IT appears that home buyers are starting to chuck the old for the new, on the back of the government's bumper rollout of new flats across Singapore.
The number of applications for resale flats fell 0.5 per cent quarter-on-quarter to 5,892 in Q1, with the bulk of the decline arising from weaker interest for larger type units, such as five-room and executive flats.
Noteworthy, too, was a marked slowdown in price increases in the resale segment during the first three months of the year, as reflected by the Housing & Development Board's (HDB) Resale Price Index (RPI), which rose 0.6 per cent in the first quarter from Q4 2011. This compares to a 1.7 per cent increase during the period before.
Said Eugene Lim, key executive officer of ERA Realty Network: "Prices have hit a ceiling, and home buyers are attracted by HDB's continued BTO (build-to-order) launches of an array of flats in a variety of locations. The recent change of policy to cater for 15 per cent of the BTO flats in non-mature estates for second-timers have also drawn more home buyers towards this segment as shown in the quarter's lower overall resale transaction volume."
As industry watchers had anticipated, the median cash-over-valuation (COV) for resale flats has started to head southwards after reaching a peak last year.
Said Lee Sze Teck, senior manager of DWG's research and consultancy arm: "Our data showed that after peaking in Q3 2011, the COV asked by sellers continued to ease in Q1 2012 as the bargaining chips tilted more in favour of buyers. In particular, the pace of decline in COV accelerated in Q1 2012 to 22.9 per cent from 7.9 per cent in Q4 2011, with three-room, five-room and executive flats seeing the biggest drops of 22.2 per cent, 22.1 per cent and 18.5 per cent, respectively."
Explaining the steeper falls in COV in those segments, Mr Lee said that buyers of three-room flats (who usually have a lower income than buyers of larger flats) can now opt for a new BTO flat which is more affordable, while those who previously intended to buy a five-room or executive flat now have the option of purchasing an executive condominium (EC) following the recent revision in income ceiling.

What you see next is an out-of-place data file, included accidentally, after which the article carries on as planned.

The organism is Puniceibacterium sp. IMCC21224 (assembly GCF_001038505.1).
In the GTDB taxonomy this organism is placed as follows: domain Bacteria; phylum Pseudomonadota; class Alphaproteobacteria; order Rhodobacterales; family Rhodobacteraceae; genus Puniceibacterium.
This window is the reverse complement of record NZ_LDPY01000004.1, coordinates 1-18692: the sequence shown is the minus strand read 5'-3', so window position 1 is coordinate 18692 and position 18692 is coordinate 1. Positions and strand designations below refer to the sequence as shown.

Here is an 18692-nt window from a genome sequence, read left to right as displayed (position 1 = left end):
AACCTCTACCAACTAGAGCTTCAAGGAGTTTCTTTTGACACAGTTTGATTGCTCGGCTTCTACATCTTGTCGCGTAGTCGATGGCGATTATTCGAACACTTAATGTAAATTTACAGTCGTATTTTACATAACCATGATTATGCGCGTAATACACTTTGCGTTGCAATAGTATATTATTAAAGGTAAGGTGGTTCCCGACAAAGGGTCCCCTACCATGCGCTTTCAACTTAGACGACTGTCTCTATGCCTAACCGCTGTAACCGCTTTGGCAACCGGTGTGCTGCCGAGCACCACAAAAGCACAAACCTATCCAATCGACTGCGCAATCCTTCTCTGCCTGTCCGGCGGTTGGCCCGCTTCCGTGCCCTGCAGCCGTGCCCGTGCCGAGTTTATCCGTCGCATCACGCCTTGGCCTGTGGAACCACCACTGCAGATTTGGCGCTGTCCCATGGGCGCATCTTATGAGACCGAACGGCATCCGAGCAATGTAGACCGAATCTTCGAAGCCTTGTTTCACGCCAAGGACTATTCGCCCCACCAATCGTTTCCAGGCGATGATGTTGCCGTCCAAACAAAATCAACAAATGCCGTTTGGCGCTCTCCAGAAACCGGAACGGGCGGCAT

Though industry consultants believe that COVs for resale flats will continue to ease in the coming year, they do not think that it will decline dramatically.
Said PropNex CEO Mohamed Ismail: "It is not likely that the COVs will drop significantly, given that the economy is doing well and demand for resale flats remains strong. We expect COVs to continue to remain within the range of $20,000 to $30,000 with flats situated close to amenities potentially commanding higher COVs."
Going forward, consultants expect overall buying sentiment in the HDB resale market to remain fairly moderate.
"The bulk of demand for HDB resale flats will come from those who indeed do not qualify for a BTO flat; buyers who indeed have urgent needs for accommodation; and one who may still choose a resale flat over a smaller private property for practical reasons like spatial concerns or the possibility to rent out spare rooms to defray overall financing costs," pointed out Ong Kah Seng, director of R'ST Research, who expects fairly flat HDB resale transacted prices ahead.
In the first quarter, HDB dished out 8,076 new flats under BTO exercises and another 3,825 under a sale of balance flats exercise, with more to come.